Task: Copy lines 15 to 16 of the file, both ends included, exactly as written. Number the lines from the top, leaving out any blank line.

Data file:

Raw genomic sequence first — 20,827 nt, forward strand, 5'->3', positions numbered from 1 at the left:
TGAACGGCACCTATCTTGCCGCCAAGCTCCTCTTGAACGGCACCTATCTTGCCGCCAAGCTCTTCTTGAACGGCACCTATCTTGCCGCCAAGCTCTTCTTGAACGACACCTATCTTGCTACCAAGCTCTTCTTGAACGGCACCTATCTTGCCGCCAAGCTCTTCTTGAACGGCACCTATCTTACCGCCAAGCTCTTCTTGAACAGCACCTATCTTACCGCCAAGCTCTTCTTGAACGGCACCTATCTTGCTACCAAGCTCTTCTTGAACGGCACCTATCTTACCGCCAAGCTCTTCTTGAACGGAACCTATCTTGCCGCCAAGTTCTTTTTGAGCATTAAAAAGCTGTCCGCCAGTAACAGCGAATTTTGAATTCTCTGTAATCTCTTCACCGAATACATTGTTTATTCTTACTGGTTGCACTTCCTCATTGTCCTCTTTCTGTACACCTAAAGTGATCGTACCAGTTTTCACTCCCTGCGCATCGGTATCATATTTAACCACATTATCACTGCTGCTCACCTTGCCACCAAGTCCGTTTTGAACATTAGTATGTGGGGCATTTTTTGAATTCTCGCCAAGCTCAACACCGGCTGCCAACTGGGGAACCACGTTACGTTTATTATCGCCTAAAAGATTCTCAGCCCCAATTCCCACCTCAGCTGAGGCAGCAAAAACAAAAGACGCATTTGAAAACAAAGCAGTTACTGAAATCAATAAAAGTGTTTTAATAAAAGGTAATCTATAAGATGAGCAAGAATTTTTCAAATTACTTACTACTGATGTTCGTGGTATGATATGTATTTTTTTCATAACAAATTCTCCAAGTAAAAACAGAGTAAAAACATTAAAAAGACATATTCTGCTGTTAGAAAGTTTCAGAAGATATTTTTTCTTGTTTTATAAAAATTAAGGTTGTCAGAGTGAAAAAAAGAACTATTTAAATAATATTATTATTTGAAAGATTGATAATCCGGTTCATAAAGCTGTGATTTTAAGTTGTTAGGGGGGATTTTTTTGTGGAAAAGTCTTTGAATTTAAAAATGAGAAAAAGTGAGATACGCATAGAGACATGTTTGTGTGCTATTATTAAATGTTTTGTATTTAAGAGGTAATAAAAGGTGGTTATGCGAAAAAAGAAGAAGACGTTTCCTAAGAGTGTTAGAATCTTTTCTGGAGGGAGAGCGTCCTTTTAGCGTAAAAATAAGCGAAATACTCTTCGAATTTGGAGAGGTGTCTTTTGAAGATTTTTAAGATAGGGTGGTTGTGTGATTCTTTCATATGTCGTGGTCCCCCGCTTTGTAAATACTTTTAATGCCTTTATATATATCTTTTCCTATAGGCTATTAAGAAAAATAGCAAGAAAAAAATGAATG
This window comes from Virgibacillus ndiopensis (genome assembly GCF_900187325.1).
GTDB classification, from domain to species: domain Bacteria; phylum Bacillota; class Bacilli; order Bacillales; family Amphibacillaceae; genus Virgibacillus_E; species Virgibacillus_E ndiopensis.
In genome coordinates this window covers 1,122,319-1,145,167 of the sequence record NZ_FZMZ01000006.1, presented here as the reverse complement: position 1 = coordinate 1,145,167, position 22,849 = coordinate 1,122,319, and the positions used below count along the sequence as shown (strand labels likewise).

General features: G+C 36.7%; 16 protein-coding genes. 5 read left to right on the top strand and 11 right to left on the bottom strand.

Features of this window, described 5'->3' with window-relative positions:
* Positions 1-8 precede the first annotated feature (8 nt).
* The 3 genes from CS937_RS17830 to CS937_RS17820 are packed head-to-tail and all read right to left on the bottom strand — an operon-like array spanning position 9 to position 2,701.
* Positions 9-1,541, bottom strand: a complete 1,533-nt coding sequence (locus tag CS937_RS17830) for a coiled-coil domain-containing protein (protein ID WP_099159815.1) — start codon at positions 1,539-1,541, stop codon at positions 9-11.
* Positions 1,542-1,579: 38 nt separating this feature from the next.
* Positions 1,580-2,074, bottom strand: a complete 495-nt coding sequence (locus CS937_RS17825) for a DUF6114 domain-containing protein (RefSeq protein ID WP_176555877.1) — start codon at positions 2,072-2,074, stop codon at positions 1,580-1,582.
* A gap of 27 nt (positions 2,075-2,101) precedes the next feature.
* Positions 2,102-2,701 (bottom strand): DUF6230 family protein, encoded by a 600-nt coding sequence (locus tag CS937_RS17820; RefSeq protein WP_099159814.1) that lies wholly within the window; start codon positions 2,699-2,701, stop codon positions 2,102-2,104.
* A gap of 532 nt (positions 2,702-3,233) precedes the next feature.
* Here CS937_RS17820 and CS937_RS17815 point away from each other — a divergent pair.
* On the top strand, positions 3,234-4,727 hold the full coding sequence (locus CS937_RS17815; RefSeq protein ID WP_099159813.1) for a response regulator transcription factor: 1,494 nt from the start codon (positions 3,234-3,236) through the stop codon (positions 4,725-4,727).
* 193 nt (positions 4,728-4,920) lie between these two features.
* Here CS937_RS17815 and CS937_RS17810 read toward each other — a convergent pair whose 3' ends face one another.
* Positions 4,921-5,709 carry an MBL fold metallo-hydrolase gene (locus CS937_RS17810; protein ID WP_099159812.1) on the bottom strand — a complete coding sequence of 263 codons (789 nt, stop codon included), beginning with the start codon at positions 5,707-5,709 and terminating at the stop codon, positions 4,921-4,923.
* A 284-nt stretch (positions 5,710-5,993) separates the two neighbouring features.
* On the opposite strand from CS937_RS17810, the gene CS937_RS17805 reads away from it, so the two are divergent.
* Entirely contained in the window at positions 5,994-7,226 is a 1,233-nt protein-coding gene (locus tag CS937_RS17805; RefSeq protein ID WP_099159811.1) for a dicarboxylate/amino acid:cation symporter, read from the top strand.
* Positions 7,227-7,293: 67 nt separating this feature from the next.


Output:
* A gap of 532 nt (positions 2,702-3,233) precedes the next feature.
* Here CS937_RS17820 and CS937_RS17815 point away from each other — a divergent pair.